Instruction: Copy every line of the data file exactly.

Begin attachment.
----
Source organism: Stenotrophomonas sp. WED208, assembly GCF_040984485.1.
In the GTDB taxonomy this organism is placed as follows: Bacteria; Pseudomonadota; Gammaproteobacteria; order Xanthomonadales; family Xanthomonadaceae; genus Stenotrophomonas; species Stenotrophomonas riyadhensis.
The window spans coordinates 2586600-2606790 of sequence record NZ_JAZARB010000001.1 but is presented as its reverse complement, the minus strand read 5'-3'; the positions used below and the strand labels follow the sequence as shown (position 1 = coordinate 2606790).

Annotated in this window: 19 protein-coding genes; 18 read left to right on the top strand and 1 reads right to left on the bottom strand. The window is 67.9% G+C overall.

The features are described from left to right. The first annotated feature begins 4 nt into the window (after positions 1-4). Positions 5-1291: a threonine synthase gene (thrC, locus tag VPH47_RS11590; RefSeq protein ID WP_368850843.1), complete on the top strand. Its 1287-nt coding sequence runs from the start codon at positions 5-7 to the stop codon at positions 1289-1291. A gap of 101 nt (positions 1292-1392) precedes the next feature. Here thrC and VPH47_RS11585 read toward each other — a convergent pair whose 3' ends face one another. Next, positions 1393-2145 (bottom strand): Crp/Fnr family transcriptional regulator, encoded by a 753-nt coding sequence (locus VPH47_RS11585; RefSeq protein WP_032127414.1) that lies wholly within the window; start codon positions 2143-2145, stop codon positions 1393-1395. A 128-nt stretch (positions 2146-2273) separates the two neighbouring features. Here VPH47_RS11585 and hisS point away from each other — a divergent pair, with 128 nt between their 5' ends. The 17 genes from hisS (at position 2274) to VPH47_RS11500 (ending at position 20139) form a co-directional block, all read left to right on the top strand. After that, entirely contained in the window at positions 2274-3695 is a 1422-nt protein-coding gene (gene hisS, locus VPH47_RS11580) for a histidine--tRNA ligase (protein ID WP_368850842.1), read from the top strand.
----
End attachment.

Source organism: Stenotrophomonas sp. WED208, assembly GCF_040984485.1.
In the GTDB taxonomy this organism is placed as follows: Bacteria; Pseudomonadota; Gammaproteobacteria; order Xanthomonadales; family Xanthomonadaceae; genus Stenotrophomonas; species Stenotrophomonas riyadhensis.
The window spans coordinates 2586600-2606790 of sequence record NZ_JAZARB010000001.1 but is presented as its reverse complement, the minus strand read 5'-3'; the positions used below and the strand labels follow the sequence as shown (position 1 = coordinate 2606790).

Annotated in this window: 19 protein-coding genes; 18 read left to right on the top strand and 1 reads right to left on the bottom strand. The window is 67.9% G+C overall.

The features are described from left to right. The first annotated feature begins 4 nt into the window (after positions 1-4). Positions 5-1291: a threonine synthase gene (thrC, locus tag VPH47_RS11590; RefSeq protein ID WP_368850843.1), complete on the top strand. Its 1287-nt coding sequence runs from the start codon at positions 5-7 to the stop codon at positions 1289-1291. A gap of 101 nt (positions 1292-1392) precedes the next feature. Here thrC and VPH47_RS11585 read toward each other — a convergent pair whose 3' ends face one another. Next, positions 1393-2145 (bottom strand): Crp/Fnr family transcriptional regulator, encoded by a 753-nt coding sequence (locus VPH47_RS11585; RefSeq protein WP_032127414.1) that lies wholly within the window; start codon positions 2143-2145, stop codon positions 1393-1395. A 128-nt stretch (positions 2146-2273) separates the two neighbouring features. Here VPH47_RS11585 and hisS point away from each other — a divergent pair, with 128 nt between their 5' ends. The 17 genes from hisS (at position 2274) to VPH47_RS11500 (ending at position 20139) form a co-directional block, all read left to right on the top strand. After that, entirely contained in the window at positions 2274-3695 is a 1422-nt protein-coding gene (gene hisS, locus VPH47_RS11580) for a histidine--tRNA ligase (protein ID WP_368850842.1), read from the top strand.